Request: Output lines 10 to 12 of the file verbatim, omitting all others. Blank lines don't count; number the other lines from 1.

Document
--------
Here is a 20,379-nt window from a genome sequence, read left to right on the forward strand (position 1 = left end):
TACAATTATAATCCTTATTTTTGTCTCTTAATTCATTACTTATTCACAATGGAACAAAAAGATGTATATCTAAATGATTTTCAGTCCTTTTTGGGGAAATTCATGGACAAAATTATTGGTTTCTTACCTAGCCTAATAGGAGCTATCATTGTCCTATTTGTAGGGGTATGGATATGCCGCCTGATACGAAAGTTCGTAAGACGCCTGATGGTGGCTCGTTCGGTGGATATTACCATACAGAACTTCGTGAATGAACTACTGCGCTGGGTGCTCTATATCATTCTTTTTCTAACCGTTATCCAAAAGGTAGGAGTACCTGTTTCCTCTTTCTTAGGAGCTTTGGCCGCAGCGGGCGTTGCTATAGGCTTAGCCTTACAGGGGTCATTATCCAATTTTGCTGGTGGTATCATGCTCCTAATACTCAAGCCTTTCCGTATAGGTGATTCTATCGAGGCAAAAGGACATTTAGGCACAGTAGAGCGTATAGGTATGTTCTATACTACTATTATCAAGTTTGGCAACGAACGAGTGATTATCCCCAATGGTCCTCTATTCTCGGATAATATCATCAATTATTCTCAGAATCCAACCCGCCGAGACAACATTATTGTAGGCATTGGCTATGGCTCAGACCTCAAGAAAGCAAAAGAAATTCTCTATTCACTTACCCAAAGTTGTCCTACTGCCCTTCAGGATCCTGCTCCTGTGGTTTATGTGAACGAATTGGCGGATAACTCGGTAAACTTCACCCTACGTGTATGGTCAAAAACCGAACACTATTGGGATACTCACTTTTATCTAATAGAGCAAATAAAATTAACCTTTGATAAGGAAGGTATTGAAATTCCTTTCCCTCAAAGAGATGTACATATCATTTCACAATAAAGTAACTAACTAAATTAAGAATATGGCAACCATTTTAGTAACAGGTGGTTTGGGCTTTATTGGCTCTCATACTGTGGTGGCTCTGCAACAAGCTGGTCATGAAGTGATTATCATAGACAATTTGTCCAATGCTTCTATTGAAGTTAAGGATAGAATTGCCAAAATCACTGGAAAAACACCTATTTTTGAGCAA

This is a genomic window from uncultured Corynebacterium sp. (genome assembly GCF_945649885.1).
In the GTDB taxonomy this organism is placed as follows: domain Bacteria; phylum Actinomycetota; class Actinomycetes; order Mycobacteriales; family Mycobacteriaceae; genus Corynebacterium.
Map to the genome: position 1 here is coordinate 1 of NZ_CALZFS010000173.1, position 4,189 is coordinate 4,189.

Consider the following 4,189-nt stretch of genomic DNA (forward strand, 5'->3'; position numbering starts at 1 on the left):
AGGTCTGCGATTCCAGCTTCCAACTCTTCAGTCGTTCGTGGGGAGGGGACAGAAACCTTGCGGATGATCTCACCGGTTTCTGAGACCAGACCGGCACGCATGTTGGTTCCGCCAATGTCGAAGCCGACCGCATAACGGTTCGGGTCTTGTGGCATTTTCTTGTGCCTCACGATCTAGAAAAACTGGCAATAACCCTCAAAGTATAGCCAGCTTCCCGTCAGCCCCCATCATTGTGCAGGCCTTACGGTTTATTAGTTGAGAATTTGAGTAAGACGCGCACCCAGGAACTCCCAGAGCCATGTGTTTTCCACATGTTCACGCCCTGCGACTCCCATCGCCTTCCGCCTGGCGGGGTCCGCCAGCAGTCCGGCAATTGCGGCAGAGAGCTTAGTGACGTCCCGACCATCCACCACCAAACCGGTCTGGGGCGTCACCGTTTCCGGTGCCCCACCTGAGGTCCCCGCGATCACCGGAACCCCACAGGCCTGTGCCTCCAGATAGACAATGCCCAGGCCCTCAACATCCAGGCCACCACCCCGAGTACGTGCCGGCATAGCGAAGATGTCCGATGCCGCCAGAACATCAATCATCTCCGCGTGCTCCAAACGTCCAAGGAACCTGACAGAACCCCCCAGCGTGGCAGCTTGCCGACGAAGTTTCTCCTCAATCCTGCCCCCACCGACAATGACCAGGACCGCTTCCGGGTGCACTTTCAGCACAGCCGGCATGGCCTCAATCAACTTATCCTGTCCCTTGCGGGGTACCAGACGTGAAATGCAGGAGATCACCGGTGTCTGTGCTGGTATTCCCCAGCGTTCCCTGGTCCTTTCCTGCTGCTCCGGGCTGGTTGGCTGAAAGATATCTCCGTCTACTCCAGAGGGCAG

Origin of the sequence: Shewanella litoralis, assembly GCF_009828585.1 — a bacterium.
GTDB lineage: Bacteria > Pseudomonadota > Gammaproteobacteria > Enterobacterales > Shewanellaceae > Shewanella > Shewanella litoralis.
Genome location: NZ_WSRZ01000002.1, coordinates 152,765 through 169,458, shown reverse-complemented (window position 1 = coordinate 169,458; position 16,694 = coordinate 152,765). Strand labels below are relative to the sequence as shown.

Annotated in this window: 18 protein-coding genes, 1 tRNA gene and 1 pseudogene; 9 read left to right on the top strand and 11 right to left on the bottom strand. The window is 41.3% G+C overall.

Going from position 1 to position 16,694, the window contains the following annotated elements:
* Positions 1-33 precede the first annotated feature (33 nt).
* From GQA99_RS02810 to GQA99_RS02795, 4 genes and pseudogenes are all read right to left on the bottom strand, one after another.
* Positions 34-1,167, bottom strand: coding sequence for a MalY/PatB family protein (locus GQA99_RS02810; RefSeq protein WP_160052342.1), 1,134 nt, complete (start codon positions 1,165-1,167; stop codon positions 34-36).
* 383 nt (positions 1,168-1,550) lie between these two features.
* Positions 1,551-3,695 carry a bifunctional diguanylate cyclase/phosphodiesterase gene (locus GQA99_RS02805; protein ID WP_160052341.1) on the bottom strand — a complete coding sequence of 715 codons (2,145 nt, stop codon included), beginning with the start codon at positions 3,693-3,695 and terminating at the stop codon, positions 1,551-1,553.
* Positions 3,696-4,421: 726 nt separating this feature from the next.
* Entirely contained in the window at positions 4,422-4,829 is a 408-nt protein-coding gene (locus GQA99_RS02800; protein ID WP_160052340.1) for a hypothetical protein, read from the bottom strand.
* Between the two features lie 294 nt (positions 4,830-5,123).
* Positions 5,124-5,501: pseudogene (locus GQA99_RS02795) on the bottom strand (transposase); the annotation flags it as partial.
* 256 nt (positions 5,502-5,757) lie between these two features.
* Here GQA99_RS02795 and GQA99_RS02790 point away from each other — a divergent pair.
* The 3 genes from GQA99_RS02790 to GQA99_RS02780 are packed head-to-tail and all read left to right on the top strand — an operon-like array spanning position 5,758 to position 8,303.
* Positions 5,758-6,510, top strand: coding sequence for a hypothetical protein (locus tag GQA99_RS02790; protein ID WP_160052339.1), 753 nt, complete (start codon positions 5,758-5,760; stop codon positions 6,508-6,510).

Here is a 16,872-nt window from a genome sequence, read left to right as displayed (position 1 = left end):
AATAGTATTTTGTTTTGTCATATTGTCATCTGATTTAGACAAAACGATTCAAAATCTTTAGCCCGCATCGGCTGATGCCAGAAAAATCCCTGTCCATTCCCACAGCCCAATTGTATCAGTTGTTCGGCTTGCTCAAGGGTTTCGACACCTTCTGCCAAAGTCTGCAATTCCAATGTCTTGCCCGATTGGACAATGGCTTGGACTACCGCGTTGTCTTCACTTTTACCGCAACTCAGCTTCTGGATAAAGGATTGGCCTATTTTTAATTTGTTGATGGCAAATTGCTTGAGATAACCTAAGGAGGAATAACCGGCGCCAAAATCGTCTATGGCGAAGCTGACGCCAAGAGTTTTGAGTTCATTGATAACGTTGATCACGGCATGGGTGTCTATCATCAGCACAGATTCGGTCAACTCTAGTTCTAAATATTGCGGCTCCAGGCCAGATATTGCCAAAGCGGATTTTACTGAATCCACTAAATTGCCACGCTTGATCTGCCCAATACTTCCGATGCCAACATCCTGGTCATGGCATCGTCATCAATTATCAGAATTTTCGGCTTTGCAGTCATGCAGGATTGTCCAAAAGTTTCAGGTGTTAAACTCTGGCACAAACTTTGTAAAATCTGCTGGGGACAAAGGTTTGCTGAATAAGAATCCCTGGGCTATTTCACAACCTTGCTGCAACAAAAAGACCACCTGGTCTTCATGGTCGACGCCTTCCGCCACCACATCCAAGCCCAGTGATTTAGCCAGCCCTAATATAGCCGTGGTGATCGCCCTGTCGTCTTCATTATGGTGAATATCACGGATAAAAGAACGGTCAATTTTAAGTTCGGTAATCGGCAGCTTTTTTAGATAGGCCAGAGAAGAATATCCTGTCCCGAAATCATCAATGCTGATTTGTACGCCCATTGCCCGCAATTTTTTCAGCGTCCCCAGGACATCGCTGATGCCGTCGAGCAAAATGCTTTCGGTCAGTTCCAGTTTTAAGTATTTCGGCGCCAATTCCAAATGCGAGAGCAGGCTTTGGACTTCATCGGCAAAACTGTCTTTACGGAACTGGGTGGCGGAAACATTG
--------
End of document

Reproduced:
Genome location: NZ_WSRZ01000002.1, coordinates 152,765 through 169,458, shown reverse-complemented (window position 1 = coordinate 169,458; position 16,694 = coordinate 152,765). Strand labels below are relative to the sequence as shown.

Annotated in this window: 18 protein-coding genes, 1 tRNA gene and 1 pseudogene; 9 read left to right on the top strand and 11 right to left on the bottom strand. The window is 41.3% G+C overall.

Going from position 1 to position 16,694, the window contains the following annotated elements: